2) Are emotive words used to convey the information?

Credible information from expert sources usually is neutral in language and tone. For instance, when words such as ‘truth’, ‘conspiracy’ or ‘lies’ appear in a post meant to convey health-related information, it’s probably not from a credible source. So, be on the lookout for emotive words and language; 

3) Is the image / graphic of a high quality?

If an image is grainy or pixelated, or seems to have been altered without the alteration being acknowledged, be careful of it. Official sources usually use high quality images / graphics in their communication and information packages. As an example check out WHO graphics and images online;    

4) Be on the lookout for spelling mistakes and poorly constructed sentences.

Aside from emotive words or language, fake information also often comes riddled with spelling mistakes and confusing phrases or sentences;

5) Be wary of ‘shared’ or ‘forwarded’ messages or posts.

False information is very often shared without anyone bothering to verify if it’s true. Also, not knowing where the information emanates from should be a warning sign. While not all information ‘shared’ or ‘forwarded’ is false, nevertheless be careful;

6) Has it been reported elsewhere?

If credible, traditional news sources have not reported the information, it probably isn’t true. Always try and establish whether something has been reported by referring to trusted news sources.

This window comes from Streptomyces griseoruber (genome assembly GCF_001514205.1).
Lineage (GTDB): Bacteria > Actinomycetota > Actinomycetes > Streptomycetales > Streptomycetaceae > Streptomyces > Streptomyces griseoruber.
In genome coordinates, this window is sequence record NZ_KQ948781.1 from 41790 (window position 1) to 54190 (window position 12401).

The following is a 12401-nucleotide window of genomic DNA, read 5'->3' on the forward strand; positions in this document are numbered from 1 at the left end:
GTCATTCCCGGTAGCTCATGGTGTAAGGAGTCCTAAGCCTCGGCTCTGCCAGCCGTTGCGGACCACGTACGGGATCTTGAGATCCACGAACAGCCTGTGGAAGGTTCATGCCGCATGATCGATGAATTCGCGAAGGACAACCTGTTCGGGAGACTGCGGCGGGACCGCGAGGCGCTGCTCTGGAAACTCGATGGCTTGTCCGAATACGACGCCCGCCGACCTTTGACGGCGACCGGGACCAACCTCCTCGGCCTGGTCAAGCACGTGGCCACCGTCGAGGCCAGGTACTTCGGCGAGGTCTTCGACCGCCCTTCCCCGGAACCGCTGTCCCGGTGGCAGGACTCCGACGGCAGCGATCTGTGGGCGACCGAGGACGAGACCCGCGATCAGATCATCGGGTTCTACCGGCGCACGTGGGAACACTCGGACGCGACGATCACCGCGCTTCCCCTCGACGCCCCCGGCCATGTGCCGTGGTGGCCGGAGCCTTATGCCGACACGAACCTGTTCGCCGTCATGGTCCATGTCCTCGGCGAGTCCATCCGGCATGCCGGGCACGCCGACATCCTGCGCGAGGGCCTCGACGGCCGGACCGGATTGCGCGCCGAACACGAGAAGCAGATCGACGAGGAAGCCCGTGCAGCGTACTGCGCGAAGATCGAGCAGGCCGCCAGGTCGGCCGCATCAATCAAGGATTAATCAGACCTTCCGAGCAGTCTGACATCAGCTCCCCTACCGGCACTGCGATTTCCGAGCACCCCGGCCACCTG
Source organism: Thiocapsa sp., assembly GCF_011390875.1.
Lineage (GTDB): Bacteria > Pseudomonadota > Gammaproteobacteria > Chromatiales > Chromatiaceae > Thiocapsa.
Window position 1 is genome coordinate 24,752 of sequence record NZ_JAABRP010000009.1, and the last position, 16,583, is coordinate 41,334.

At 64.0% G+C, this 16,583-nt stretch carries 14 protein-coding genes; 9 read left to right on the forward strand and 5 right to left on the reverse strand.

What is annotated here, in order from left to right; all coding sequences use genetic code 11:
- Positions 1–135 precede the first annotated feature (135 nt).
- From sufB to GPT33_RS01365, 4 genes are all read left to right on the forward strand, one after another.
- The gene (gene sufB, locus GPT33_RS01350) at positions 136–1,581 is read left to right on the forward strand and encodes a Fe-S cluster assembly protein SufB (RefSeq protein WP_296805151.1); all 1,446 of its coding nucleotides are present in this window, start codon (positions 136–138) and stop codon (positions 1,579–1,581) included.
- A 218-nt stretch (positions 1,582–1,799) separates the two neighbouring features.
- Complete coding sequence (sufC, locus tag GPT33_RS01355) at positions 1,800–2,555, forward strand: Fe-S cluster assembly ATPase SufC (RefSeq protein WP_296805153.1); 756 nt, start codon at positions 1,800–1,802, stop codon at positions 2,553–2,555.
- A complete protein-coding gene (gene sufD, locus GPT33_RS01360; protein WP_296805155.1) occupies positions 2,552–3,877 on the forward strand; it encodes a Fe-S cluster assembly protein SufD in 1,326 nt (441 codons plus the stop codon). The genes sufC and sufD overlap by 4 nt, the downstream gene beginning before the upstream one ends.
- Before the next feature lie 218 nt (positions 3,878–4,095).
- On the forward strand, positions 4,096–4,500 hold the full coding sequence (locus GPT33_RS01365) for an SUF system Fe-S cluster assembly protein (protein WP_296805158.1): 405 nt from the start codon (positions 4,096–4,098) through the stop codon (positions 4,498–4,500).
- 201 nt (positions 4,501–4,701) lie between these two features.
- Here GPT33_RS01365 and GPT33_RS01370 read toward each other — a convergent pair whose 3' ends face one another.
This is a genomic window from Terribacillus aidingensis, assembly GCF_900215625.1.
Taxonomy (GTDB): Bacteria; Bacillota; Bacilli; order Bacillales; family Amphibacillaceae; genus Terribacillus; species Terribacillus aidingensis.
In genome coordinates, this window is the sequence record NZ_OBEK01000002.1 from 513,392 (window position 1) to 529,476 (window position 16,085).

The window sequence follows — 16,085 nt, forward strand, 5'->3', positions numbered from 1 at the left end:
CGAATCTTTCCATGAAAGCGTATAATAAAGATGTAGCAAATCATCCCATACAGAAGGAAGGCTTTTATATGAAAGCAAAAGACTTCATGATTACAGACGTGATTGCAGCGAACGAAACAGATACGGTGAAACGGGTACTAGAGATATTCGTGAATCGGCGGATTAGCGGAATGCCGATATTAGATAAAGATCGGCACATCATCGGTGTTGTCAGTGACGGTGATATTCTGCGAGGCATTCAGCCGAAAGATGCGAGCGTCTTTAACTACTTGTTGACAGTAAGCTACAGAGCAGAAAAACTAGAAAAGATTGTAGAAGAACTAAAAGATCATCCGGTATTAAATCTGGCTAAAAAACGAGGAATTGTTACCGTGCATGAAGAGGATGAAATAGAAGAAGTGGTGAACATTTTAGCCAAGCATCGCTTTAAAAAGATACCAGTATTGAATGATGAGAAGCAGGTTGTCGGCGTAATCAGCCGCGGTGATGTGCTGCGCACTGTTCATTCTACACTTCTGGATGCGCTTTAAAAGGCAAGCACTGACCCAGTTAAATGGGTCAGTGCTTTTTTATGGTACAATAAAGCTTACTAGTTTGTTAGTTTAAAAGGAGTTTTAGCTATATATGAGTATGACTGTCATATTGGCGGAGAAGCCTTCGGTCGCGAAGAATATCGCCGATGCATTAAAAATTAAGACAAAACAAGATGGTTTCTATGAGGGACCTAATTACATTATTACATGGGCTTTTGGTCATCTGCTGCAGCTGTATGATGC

7) Google it!

If you suspect something of being fake, do a Google search, using key words with ‘hoax’ at the end, for instance, ‘coronavirus hoax’. Because most of the already viral coronavirus hoaxes have already been debunked before making an appearance on Namibian social media, a fact check article should appear immediately in the Google search feed. With images you can do a Google reverse image search to find out where an image first made appeared or was published. Google ‘google reverse image search’ to find out how to do such a search.   

These are basic, but effective skills and tools.

A final piece of advice, always be critical of all information received via social media, even if ‘shared’ or ‘forwarded’ by trusted acquaintances or relatives. And try and cultivate a habit of fact checking or verifying as much as you can.

And a final plea … let’s all act responsibly online. It’s literally in our personal and collective health interest at the moment to do so. 

Please STOP sharing COVID-19-related disinformation online.

For more information on COVID-19 related fact checks and related resources, see the following:

A wonderful Africa Check guide.
Africa Check’s valuable resource.
A FirstDraft report on how to identify hoaxes.

And for a running list of debunked hoaxes, see this AFP Fact Check feature – Busting coronavirus myths.

28th March 2020